I have one large administrative task to complete.
And, I just received the last of seven daily reminders in my phone to order Huck's passport.

But you know what I'm doing right now?

I'm sitting on my bed.
I'm in my pyjamas.
I have headphones over my ears... {which I just realized are playing absolutely nothing}.
And I'm blogging.

Ryan told me to.

Sometimes you need that, you know? Someone to tell you to be a little less self-sufficient. Someone to tell you that you're perspective is becoming skewed. Someone to load up the dishwasher in front of you when your eyes are glazing over. Someone to give you a hug before they leave for their third of four rounds of work for the day.

When you find someone like that, you should probably marry them.

Or, thank them for being your mom.

Sunday, November 4, 2012

A Slippery Slope.

I have a tendency to be overly ambitious.

I don't mean like I want to be a medical doctor and get a PhD in English Literature and fly to the moon before I'm 38.

I mean, when I have 45 minutes "free," I want to accomplish approximately thirteen things.

A few days ago, I had about a 45 minute Huck-will-be-happy window to do a big Superstore shop. My goal was, surprisingly, straightforward:
Just get everything on the shopping list.


I would say that I flew around the store, collecting my items in the efficient style of an experienced shopper. I felt like I was doing that, but I'm self-aware that I'm not the world's fastest shopper.
Let's compare it more to a methodical jog than to a 100-meter sprint.

However, I was focused, determined, and honestly very proud of myself on this particular trip. I had read in a book the day before that one "Mama time-saver tip" is to stock up on those things you always end up needing at some point rather than waiting until they run out. So I found sales on my favourite shampoo, a high-quality body wash, top-notch coffee, creamy smooth yogurt... I mean, I was really winning this particular day.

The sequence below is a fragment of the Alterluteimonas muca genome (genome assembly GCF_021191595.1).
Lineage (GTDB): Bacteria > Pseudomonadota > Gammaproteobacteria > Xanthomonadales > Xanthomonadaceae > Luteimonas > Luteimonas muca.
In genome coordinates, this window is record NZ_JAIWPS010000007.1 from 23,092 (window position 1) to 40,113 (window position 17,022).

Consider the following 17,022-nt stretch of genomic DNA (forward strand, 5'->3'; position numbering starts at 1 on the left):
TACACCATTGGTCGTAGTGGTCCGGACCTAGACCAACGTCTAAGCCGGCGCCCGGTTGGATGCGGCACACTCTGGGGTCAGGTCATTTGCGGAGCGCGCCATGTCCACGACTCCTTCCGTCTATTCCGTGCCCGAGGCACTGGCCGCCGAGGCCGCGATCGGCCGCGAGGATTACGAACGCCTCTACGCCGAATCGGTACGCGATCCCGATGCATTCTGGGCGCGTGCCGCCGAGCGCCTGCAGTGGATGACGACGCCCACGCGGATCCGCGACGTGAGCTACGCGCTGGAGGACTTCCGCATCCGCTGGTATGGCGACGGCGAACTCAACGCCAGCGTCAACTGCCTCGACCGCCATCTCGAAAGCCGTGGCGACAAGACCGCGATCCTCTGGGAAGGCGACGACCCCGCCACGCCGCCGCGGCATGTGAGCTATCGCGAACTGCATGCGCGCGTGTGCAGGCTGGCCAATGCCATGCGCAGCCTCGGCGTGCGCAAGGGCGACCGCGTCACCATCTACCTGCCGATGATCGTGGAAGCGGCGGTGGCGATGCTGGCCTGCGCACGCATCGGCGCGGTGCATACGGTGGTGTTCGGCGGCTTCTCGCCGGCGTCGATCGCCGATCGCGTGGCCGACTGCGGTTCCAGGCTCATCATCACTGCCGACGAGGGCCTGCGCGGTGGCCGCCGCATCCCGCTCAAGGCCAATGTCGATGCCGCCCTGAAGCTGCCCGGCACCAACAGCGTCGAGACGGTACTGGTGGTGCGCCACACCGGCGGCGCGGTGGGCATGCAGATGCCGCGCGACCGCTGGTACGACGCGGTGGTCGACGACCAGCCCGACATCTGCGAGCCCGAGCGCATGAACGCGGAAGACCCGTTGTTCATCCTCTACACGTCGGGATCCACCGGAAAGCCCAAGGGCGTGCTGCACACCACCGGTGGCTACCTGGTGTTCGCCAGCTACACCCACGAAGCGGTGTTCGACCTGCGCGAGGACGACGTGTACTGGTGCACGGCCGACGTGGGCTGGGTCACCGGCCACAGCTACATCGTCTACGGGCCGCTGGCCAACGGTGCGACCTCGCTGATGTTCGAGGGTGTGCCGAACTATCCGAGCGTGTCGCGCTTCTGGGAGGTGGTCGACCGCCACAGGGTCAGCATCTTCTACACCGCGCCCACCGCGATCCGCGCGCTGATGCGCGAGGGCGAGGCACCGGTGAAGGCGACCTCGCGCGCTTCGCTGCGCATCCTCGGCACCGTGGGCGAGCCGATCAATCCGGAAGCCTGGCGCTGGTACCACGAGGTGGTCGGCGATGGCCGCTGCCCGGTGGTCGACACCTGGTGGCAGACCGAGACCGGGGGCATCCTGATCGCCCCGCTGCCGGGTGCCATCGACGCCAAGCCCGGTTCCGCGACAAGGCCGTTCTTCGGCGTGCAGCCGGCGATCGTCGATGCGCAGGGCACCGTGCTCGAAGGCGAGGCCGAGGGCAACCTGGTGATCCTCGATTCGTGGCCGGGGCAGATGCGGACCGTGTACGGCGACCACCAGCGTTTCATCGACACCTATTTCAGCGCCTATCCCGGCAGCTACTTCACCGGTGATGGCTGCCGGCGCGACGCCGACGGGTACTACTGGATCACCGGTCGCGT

I found gifts for people on my list.
I pre-ordered and therefore efficiently picked up medications.
I comparison shopped for inexpensive yet quality baby cereal.
And, I bought spinach, which made me feel like a very healthy and therefore comparatively better person.

There was icing on this cake: I found the shortest line and I snagged it.

Around this self-satisfied time, as I unburdened my items onto the conveyer belt, a thought occurred to me. This thought was the equivalent to "Oh, crap."

One stinkin' item on my list couldn't be checked off: A little tube of diaper-bag-sized Vaseline.

A quick internal debate led me to the conclusion that to give up my spot in this high-quality line would be worse (although barely so) than leaving that one thing undone. This almost killed me, you know? I had worked so hard. I had been so proactive in my shopping. Huck had been so cooperative.

But I could not, could not, leave my place in line.

So, if you don't know, Superstore has this thing where they give you a prize if you spend, like, 12% of your yearly income in one shopping trip.
Last time, I got a huge box of little chocolates. (Subconsciously why I was buying spinach on this particular trip).
This time, the cashier mentioned some gift box. I almost rolled my eyes. Thanks, Superstore, for taking, like, 12% of our money, then slamming us with a package of something you were unable to sell because nobody needs 14 different lotions in one big un-biodegradable package.

I don't know how else to end this story.

Except to tell you that in the front window of the un-biodegradable gift box of 12 lotions....
There was a little tube of diaper-bag-sized Vaseline.